What is a Lead?

Really, It’s Not a Stupid Question

The friction between sales and marketing teams in some companies is legendary, and the reason is simple: they’re each speaking a different language. The way we talk about leads is a great example.

Marketing loves generating leads. They’re often measured on that as a key performance metric. “How many leads did that campaign generate?” asks the boss. “450 good ones,” is the answer.

Then go to ask a sales rep, “Did that new campaign generate any good leads?” and you’ll get a different response, “No, not really, just a few.”

Where’s the Disconnect?

How can two visions of the same results be so far apart? Simple. Your lead is not my prospect, it’s just an inquiry. Or maybe it’s a warm lead. But it’s not a qualified lead.

Marketing is notorious for collecting lots and lots of contacts and calling them leads. The marketing team hurls these contacts over the wall at the sales team, who just shake their collective heads, throw up their hands and say, “They just don’t get it.”

You need a better approach.

It starts with answering the question “what is a lead?” For Sales, a lead is generally a qualified contact that has expressed an interest in purchasing something you offer at some time in the near future.

For marketing, a lead may be someone who has expressed a vague interest in your products or services. They may even be assumed to have an interest because of an action they took (like downloading information). Often, this intest has no definite time frame attached to it.

The difference? For sales, leads are immediately actionable contacts, ripe fruit ready to be picked. For marketing, leads include that juicy fruit, as well as lots seeds that can be nurtured for future harvests.

Some sales teams, especially in b2b organizations where the sales cycle is long, will begin to plan the harvest as soon as the fruit starts to develop. Others want to wait for the signal that it’s picking time. Either way, it’s critical for sales and marketing to work together to create a realistic plan for their garden of leads.

The best approach is to define uniform terms to express where a lead is in the sales cycle. You may move from “contacts” to “inquiries” to “qualified leads” to “prospects” to “proposals.”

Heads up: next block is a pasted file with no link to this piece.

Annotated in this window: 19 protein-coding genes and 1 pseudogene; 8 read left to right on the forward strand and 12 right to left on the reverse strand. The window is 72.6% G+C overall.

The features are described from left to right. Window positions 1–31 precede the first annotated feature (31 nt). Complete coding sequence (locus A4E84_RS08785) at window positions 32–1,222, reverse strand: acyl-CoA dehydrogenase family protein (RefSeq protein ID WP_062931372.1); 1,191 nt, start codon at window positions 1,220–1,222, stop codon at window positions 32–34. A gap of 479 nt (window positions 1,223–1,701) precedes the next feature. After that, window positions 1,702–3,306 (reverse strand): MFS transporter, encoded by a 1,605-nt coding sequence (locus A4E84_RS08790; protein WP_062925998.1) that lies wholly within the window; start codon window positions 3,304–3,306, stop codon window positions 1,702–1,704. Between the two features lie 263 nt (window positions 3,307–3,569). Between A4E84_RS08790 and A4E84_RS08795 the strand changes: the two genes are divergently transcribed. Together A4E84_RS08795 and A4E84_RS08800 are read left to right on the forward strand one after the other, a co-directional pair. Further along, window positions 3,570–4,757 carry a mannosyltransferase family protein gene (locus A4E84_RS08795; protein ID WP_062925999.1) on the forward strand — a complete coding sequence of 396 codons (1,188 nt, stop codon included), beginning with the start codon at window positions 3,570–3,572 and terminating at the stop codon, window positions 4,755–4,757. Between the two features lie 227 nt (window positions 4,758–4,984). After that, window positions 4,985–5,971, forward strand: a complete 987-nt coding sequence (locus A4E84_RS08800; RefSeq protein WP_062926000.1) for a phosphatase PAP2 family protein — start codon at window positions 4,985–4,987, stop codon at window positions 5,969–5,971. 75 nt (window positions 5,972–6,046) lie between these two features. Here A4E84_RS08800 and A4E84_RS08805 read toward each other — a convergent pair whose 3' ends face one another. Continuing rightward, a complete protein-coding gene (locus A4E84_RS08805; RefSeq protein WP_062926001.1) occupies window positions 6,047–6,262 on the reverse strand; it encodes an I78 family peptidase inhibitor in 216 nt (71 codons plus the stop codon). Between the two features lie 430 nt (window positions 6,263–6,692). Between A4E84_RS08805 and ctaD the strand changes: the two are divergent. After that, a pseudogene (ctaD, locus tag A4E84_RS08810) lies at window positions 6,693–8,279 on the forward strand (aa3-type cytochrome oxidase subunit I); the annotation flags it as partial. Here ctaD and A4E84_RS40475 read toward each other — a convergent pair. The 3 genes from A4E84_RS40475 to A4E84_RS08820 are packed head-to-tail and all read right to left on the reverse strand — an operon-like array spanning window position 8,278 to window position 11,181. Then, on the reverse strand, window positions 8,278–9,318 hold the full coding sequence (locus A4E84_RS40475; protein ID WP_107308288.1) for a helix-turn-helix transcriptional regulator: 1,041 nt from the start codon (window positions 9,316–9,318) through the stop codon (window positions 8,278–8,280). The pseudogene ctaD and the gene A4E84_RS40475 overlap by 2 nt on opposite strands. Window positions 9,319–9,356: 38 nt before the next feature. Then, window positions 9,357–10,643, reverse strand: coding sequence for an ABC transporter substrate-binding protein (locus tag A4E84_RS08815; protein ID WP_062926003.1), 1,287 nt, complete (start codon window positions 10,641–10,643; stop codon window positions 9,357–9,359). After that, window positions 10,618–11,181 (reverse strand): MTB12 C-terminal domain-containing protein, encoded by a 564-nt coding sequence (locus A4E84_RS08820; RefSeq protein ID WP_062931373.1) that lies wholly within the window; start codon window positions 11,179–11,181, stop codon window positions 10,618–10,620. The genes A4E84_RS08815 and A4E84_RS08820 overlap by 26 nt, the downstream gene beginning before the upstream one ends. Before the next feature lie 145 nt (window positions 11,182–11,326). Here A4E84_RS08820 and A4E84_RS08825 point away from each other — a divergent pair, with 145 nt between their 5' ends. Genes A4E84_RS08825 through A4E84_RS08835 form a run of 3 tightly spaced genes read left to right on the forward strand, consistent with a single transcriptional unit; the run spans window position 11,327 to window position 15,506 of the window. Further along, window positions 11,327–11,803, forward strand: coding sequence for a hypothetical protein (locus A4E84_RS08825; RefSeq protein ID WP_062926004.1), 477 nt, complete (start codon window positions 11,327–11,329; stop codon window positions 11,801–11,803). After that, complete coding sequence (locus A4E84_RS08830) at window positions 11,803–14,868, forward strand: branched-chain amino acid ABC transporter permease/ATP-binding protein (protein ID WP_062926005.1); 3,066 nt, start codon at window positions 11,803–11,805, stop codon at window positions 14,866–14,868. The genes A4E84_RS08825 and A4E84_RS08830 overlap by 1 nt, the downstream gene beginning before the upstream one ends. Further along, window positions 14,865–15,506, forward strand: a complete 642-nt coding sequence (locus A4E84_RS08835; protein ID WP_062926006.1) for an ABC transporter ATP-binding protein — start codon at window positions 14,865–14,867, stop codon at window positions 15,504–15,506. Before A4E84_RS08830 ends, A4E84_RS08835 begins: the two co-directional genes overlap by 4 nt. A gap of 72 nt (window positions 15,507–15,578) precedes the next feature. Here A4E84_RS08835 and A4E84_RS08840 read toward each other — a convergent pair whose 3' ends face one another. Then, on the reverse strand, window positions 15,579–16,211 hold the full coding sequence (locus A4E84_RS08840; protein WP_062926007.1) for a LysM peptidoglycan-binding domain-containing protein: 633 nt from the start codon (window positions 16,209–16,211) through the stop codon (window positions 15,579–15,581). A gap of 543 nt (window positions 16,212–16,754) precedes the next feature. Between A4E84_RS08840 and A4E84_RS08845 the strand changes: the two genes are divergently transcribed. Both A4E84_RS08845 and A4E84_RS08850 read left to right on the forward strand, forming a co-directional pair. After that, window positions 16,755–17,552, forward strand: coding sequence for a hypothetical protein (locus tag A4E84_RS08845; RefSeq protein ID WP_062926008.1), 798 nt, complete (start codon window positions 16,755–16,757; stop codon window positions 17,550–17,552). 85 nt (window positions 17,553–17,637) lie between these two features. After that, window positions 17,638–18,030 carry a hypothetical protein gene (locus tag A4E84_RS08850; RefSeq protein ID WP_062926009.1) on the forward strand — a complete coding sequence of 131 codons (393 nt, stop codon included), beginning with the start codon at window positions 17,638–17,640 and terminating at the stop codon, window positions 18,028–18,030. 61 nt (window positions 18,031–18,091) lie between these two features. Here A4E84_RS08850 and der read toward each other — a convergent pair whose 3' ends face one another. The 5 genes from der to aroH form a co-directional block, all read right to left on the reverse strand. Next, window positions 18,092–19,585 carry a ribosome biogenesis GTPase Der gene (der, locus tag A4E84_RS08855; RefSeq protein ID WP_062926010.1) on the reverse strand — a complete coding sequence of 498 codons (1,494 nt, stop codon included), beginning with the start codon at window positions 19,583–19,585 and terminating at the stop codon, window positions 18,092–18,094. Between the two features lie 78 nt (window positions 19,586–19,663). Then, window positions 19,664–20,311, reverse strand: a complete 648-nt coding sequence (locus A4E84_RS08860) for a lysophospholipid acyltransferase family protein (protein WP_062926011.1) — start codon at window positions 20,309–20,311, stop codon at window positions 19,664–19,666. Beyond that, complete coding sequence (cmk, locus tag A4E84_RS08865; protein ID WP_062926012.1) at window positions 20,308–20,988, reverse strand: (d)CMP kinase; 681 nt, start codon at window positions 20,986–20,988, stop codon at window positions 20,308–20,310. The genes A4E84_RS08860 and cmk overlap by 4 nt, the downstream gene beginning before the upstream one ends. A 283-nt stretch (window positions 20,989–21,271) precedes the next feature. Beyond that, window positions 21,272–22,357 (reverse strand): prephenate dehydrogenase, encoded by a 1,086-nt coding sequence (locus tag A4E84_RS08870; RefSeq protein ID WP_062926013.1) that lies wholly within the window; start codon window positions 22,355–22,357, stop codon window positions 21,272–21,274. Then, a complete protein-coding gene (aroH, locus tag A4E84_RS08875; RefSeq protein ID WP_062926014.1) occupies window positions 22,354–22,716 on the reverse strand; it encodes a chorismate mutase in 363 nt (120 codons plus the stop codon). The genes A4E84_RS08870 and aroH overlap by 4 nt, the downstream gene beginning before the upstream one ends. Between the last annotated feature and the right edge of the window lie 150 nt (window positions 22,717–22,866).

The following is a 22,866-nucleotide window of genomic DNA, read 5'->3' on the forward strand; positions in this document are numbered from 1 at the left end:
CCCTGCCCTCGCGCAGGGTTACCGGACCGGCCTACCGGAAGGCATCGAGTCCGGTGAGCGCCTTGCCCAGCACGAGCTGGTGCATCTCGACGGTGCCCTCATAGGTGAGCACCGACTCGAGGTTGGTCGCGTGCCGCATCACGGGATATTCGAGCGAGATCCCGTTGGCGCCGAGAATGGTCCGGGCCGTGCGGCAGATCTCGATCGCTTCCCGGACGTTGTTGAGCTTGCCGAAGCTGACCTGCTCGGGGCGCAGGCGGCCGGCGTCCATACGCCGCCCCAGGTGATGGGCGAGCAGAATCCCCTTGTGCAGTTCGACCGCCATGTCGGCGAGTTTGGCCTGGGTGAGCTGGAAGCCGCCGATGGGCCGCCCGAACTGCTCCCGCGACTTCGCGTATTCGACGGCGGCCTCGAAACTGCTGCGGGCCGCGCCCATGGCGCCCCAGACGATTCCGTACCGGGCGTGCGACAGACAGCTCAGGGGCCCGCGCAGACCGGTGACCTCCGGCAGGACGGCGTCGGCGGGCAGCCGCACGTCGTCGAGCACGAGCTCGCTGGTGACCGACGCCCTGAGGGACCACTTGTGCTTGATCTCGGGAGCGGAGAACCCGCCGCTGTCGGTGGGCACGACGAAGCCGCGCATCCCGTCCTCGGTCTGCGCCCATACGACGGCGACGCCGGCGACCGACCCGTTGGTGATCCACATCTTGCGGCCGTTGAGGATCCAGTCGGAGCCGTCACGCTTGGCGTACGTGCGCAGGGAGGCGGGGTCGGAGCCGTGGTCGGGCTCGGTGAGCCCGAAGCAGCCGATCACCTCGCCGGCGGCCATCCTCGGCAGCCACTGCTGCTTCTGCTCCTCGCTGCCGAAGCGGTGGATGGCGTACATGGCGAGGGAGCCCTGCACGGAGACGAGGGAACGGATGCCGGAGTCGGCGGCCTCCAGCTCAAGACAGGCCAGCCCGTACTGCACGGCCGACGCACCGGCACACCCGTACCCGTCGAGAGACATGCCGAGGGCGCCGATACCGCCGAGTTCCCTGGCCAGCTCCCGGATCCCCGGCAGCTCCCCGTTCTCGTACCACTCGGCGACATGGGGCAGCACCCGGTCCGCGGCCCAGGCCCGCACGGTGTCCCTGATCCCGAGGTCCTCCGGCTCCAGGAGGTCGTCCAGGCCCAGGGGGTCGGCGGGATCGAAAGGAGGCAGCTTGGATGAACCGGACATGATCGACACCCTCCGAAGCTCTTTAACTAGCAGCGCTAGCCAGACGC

You might also want to have a separate class of leads owned by Marketing, which I like to call “nurture” leads. These are the people who may have a future interest, but aren’t ready to buy just yet.

Marketing is the ideal place to nurture leads. Programs like email marketing can use a predictable, proven series of communications or touch points to stay in contact with a buyer until they mature into an active lead or prospect.

Use marketing to educate and inform leads while they sit on the back burner. Then, when they’re good and hot (i.e. ready to buy) they can be passed along to Sales to be closed. This method makes the best use of a salesperson’s time, adding value from marketing along the way.

Whatever you decide, don’t worry if your organization’s definitions of the different types of leads and where they fit into the sales cycle is not the same as that of another company.

Come up with language that works for your business’s culture and processes. What matters most is a shared understanding of what lead definitions mean, who owns each phase of lead management, and what is done with the leads in each phase of the sales cycle.

Getting everyone on the same page will increase efficiency and improve communications, helping you close new business faster. You’ll also eliminate poor prospects more quickly,  freeing your team to work on bigger and better deals.

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